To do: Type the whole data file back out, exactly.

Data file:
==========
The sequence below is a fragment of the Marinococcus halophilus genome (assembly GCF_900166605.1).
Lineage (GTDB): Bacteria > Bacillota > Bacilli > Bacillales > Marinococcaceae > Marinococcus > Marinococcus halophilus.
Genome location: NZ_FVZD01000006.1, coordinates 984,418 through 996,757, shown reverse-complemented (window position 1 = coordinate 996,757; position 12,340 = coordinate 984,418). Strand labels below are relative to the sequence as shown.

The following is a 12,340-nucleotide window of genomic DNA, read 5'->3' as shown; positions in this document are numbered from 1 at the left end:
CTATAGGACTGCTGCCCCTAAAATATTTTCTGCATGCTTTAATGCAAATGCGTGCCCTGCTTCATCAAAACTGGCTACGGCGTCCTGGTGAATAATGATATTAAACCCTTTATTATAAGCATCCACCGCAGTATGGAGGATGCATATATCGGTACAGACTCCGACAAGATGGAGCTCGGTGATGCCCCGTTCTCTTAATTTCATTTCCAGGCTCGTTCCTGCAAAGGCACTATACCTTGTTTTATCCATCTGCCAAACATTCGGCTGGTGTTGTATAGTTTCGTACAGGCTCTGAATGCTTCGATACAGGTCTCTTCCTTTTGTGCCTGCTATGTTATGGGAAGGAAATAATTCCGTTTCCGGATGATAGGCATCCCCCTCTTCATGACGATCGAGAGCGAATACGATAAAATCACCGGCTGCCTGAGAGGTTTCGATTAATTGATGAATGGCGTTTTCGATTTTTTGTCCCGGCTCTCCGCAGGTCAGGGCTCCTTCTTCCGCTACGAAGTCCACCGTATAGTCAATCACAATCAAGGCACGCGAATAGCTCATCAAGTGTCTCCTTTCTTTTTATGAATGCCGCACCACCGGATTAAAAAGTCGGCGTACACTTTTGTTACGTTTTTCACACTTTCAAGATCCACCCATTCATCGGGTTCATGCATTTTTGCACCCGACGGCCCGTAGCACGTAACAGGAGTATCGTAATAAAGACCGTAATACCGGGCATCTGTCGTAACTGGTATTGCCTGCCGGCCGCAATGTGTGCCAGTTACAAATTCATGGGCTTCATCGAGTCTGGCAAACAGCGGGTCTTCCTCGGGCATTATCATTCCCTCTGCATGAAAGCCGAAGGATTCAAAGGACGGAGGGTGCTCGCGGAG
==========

The sequence below is a fragment of the Marinococcus halophilus genome (assembly GCF_900166605.1).
Lineage (GTDB): Bacteria > Bacillota > Bacilli > Bacillales > Marinococcaceae > Marinococcus > Marinococcus halophilus.
Genome location: NZ_FVZD01000006.1, coordinates 984,418 through 996,757, shown reverse-complemented (window position 1 = coordinate 996,757; position 12,340 = coordinate 984,418). Strand labels below are relative to the sequence as shown.

The following is a 12,340-nucleotide window of genomic DNA, read 5'->3' as shown; positions in this document are numbered from 1 at the left end:
CTATAGGACTGCTGCCCCTAAAATATTTTCTGCATGCTTTAATGCAAATGCGTGCCCTGCTTCATCAAAACTGGCTACGGCGTCCTGGTGAATAATGATATTAAACCCTTTATTATAAGCATCCACCGCAGTATGGAGGATGCATATATCGGTACAGACTCCGACAAGATGGAGCTCGGTGATGCCCCGTTCTCTTAATTTCATTTCCAGGCTCGTTCCTGCAAAGGCACTATACCTTGTTTTATCCATCTGCCAAACATTCGGCTGGTGTTGTATAGTTTCGTACAGGCTCTGAATGCTTCGATACAGGTCTCTTCCTTTTGTGCCTGCTATGTTATGGGAAGGAAATAATTCCGTTTCCGGATGATAGGCATCCCCCTCTTCATGACGATCGAGAGCGAATACGATAAAATCACCGGCTGCCTGAGAGGTTTCGATTAATTGATGAATGGCGTTTTCGATTTTTTGTCCCGGCTCTCCGCAGGTCAGGGCTCCTTCTTCCGCTACGAAGTCCACCGTATAGTCAATCACAATCAAGGCACGCGAATAGCTCATCAAGTGTCTCCTTTCTTTTTATGAATGCCGCACCACCGGATTAAAAAGTCGGCGTACACTTTTGTTACGTTTTTCACACTTTCAAGATCCACCCATTCATCGGGTTCATGCATTTTTGCACCCGACGGCCCGTAGCACGTAACAGGAGTATCGTAATAAAGACCGTAATACCGGGCATCTGTCGTAACTGGTATTGCCTGCCGGCCGCAATGTGTGCCAGTTACAAATTCATGGGCTTCATCGAGTCTGGCAAACAGCGGGTCTTCCTCGGGCATTATCATTCCCTCTGCATGAAAGCCGAAGGATTCAAAGGACGGAGGGTGCTCGCGGAG